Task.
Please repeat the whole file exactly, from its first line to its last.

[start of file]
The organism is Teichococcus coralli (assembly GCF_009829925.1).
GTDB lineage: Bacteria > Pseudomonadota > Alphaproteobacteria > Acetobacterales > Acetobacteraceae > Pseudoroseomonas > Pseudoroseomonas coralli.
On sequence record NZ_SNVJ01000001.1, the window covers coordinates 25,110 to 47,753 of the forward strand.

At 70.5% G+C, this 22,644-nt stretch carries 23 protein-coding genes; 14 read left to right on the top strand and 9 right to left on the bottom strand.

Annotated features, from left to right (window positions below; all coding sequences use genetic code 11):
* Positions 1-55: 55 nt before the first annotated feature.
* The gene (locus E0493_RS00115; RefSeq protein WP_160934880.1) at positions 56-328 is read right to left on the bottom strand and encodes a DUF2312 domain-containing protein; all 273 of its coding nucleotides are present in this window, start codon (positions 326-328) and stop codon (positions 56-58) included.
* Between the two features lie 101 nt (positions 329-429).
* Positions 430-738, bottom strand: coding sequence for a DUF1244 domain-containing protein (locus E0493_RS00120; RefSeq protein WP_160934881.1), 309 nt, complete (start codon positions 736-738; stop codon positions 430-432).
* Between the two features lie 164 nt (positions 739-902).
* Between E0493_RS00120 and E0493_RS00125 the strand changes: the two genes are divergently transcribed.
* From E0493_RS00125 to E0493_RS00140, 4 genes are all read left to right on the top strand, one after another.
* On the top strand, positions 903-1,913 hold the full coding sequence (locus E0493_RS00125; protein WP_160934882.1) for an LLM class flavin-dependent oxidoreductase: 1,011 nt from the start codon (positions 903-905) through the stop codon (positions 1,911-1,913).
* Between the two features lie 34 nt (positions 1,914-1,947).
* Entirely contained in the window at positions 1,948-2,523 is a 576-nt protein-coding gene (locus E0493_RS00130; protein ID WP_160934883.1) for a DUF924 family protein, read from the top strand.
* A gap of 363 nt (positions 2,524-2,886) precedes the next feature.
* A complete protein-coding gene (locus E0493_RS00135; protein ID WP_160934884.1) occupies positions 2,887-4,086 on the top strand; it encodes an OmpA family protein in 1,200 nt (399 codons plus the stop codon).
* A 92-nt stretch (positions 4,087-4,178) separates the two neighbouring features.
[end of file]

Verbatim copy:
The organism is Teichococcus coralli (assembly GCF_009829925.1).
GTDB lineage: Bacteria > Pseudomonadota > Alphaproteobacteria > Acetobacterales > Acetobacteraceae > Pseudoroseomonas > Pseudoroseomonas coralli.
On sequence record NZ_SNVJ01000001.1, the window covers coordinates 25,110 to 47,753 of the forward strand.

At 70.5% G+C, this 22,644-nt stretch carries 23 protein-coding genes; 14 read left to right on the top strand and 9 right to left on the bottom strand.

Annotated features, from left to right (window positions below; all coding sequences use genetic code 11):
* Positions 1-55: 55 nt before the first annotated feature.
* The gene (locus E0493_RS00115; RefSeq protein WP_160934880.1) at positions 56-328 is read right to left on the bottom strand and encodes a DUF2312 domain-containing protein; all 273 of its coding nucleotides are present in this window, start codon (positions 326-328) and stop codon (positions 56-58) included.
* Between the two features lie 101 nt (positions 329-429).
* Positions 430-738, bottom strand: coding sequence for a DUF1244 domain-containing protein (locus E0493_RS00120; RefSeq protein WP_160934881.1), 309 nt, complete (start codon positions 736-738; stop codon positions 430-432).
* Between the two features lie 164 nt (positions 739-902).
* Between E0493_RS00120 and E0493_RS00125 the strand changes: the two genes are divergently transcribed.
* From E0493_RS00125 to E0493_RS00140, 4 genes are all read left to right on the top strand, one after another.
* On the top strand, positions 903-1,913 hold the full coding sequence (locus E0493_RS00125; protein WP_160934882.1) for an LLM class flavin-dependent oxidoreductase: 1,011 nt from the start codon (positions 903-905) through the stop codon (positions 1,911-1,913).
* Between the two features lie 34 nt (positions 1,914-1,947).
* Entirely contained in the window at positions 1,948-2,523 is a 576-nt protein-coding gene (locus E0493_RS00130; protein ID WP_160934883.1) for a DUF924 family protein, read from the top strand.
* A gap of 363 nt (positions 2,524-2,886) precedes the next feature.
* A complete protein-coding gene (locus E0493_RS00135; protein ID WP_160934884.1) occupies positions 2,887-4,086 on the top strand; it encodes an OmpA family protein in 1,200 nt (399 codons plus the stop codon).
* A 92-nt stretch (positions 4,087-4,178) separates the two neighbouring features.